Human beings are weird - and these studies from 2015 are more than enough proof.
The following 10 studies about the way humans work have been compiled by GeoBeats. They show just how fascinating (and slightly bizarre) the human race is.
10. We sniff out other people's scents
After shaking hands with others, humans are likely to sniff their own hands. This is most likely for information-gathering purposes.
9. People are equipped with a built-in pain reliever
Crossing your middle and index fingers can confuse the brain about which is feeling what. For example, when a cool finger is placed over a burning one, the sensation of heat is diminished.
8. Why do knuckles pop?
After studying MRI scans of knuckles being cracked, doctors found that the cracking sound comes from the formation of a bubble in fluid between the joints.
7. How to rid your brain of annoying songs
Scientists didn't manage to solve the mystery of why irritating songs get stuck in our heads.
But they did figure out that chewing a piece of gum disrupts the pathway between the ear and the brain, which makes you less likely to get a tune stuck in your head for days on end. Winner.
6. Women now weigh as much as men did in the 1960s
The average American woman now weighs as much as the average man did in the 1960s, according to a study.
5. Improve critical thinking skills through sense of smell
When we detect a fishy smell, humans often react with raised suspicions. Researchers discovered a fishy aroma made us more likely to question and examine information before coming to conclusions.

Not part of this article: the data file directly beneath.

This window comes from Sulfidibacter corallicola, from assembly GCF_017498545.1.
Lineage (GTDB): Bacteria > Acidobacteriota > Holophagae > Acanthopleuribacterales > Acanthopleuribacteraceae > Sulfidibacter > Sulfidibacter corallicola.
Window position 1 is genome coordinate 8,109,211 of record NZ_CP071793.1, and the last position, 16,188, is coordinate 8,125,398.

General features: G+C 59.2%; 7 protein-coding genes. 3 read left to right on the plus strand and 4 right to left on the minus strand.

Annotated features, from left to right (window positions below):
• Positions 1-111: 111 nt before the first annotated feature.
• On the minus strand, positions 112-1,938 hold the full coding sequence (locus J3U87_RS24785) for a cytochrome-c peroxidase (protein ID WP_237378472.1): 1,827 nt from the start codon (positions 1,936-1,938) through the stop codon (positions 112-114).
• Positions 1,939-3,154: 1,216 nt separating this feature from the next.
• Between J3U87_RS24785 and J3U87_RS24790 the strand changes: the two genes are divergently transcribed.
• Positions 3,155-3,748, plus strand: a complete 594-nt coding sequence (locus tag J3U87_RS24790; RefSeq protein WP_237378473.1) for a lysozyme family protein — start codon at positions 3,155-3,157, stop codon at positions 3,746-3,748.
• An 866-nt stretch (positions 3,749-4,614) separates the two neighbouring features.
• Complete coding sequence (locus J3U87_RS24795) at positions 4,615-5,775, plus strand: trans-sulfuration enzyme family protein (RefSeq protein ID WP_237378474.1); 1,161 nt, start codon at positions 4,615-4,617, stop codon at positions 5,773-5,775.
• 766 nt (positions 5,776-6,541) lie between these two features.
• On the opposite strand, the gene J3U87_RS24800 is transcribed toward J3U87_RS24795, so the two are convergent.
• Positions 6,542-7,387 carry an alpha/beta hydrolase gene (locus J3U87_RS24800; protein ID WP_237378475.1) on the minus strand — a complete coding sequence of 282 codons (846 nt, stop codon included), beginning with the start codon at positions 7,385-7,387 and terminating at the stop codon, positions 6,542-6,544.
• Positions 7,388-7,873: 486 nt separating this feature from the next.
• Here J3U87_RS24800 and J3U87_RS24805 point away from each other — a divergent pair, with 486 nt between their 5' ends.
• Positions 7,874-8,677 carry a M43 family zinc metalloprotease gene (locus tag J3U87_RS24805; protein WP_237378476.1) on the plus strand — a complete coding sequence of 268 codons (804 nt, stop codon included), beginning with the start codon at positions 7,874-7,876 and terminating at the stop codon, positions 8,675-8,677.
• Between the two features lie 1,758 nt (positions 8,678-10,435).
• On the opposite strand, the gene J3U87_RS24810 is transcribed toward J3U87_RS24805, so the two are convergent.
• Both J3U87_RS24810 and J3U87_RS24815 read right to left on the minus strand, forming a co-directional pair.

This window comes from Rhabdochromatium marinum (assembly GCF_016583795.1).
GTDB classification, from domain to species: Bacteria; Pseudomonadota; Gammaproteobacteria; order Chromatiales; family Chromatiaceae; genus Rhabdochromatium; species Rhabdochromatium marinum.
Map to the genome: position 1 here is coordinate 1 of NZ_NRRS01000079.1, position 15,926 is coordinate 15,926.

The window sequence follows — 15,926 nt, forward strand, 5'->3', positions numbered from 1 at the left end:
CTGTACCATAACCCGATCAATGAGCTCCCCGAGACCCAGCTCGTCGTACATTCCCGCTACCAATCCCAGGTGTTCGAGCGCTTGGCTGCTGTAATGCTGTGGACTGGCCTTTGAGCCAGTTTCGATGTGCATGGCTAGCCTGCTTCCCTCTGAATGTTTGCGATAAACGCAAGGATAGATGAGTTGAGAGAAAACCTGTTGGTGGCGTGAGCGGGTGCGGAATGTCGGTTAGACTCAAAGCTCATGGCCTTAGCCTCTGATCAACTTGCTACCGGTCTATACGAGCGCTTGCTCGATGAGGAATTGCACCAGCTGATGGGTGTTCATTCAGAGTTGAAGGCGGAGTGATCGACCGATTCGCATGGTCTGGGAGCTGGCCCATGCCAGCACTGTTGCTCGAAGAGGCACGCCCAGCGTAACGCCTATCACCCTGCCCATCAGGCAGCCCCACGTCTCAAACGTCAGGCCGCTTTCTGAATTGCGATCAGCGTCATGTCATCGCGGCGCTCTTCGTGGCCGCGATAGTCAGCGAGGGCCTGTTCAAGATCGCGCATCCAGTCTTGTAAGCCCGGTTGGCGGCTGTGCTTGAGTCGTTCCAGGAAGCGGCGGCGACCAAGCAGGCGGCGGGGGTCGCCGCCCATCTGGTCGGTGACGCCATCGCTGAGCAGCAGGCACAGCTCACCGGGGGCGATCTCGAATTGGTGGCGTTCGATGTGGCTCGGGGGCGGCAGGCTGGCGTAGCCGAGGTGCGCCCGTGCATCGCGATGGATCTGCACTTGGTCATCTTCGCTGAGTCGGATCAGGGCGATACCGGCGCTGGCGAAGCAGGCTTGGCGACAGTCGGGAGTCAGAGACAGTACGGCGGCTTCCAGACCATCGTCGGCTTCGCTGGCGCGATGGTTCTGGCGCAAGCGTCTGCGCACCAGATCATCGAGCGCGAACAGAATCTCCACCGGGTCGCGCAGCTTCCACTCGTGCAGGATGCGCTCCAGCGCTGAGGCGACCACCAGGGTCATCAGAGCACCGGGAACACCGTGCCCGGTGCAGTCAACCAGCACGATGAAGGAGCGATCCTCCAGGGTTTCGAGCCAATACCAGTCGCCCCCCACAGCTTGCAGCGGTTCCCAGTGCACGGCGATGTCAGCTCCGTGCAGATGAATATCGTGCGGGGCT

4. Human hair is pretty complex
Scientists discovered a new layer within hair strands which is made up of beta-Carotene, a component not previously known to exist in our kind.
3. Contagious yawning might not apply to psychopaths
Yawning after seeing someone else do the same thing has been shown to be an empathy-related response. But because psychopaths lack empathy, they are less likely to experience the urge.
2. Men really do have a more acute sense of direction
A Norwegian study found that men were quicker to use cardinal directions as a means of orientation than women. They were also able to take a greater number of shortcuts.
Testosterone was found to be a key factor in this.
1. People are smiling more
A survey of yearbook photos, taken between the early 1900s and present day, found that people's smiles have become far larger over the decades.
Researchers attribute this to changing conventions and an increasingly casual attitude towards photography. Say cheese!
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